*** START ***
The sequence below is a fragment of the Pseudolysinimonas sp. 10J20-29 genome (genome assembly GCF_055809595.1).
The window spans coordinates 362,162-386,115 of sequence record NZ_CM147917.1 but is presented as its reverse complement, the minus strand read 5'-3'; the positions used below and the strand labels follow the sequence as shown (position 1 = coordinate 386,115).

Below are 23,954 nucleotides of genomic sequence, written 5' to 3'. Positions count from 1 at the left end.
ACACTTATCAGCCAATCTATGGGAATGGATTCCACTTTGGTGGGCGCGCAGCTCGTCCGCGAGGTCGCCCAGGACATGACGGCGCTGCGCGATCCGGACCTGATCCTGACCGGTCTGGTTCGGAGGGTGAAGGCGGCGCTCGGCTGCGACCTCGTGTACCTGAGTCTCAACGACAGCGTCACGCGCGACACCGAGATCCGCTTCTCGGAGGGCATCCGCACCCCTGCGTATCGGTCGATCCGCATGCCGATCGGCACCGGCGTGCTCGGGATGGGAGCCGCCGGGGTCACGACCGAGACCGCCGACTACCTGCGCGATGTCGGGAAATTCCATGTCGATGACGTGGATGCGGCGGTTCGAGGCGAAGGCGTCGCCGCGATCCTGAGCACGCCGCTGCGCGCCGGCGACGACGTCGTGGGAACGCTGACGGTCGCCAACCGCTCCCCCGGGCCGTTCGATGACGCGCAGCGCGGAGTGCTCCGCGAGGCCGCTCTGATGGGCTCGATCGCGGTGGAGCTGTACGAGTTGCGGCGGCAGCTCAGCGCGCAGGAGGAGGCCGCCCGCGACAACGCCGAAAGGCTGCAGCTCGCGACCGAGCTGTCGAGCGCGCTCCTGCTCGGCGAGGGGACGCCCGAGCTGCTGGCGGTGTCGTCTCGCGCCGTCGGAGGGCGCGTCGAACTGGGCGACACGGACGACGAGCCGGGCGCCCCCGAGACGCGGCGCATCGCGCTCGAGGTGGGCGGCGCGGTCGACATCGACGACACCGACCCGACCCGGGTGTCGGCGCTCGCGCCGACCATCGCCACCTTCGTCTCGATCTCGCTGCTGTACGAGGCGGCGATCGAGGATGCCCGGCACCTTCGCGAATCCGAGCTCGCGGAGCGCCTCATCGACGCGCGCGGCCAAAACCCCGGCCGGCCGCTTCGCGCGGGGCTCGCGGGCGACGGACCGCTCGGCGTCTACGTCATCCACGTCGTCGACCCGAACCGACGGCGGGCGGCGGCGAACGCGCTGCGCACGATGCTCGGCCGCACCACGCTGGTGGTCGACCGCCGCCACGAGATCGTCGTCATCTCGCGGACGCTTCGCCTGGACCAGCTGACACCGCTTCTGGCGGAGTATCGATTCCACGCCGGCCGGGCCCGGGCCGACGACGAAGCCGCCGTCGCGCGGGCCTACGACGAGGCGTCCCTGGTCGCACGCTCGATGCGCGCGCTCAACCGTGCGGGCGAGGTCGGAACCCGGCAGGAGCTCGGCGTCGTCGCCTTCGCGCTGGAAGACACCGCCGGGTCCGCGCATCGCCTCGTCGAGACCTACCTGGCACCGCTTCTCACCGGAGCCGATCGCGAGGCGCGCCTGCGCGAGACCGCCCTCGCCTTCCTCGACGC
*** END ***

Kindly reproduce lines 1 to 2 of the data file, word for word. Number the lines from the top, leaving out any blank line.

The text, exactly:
The sequence below is a fragment of the Pseudolysinimonas sp. 10J20-29 genome (genome assembly GCF_055809595.1).
The window spans coordinates 362,162-386,115 of sequence record NZ_CM147917.1 but is presented as its reverse complement, the minus strand read 5'-3'; the positions used below and the strand labels follow the sequence as shown (position 1 = coordinate 386,115).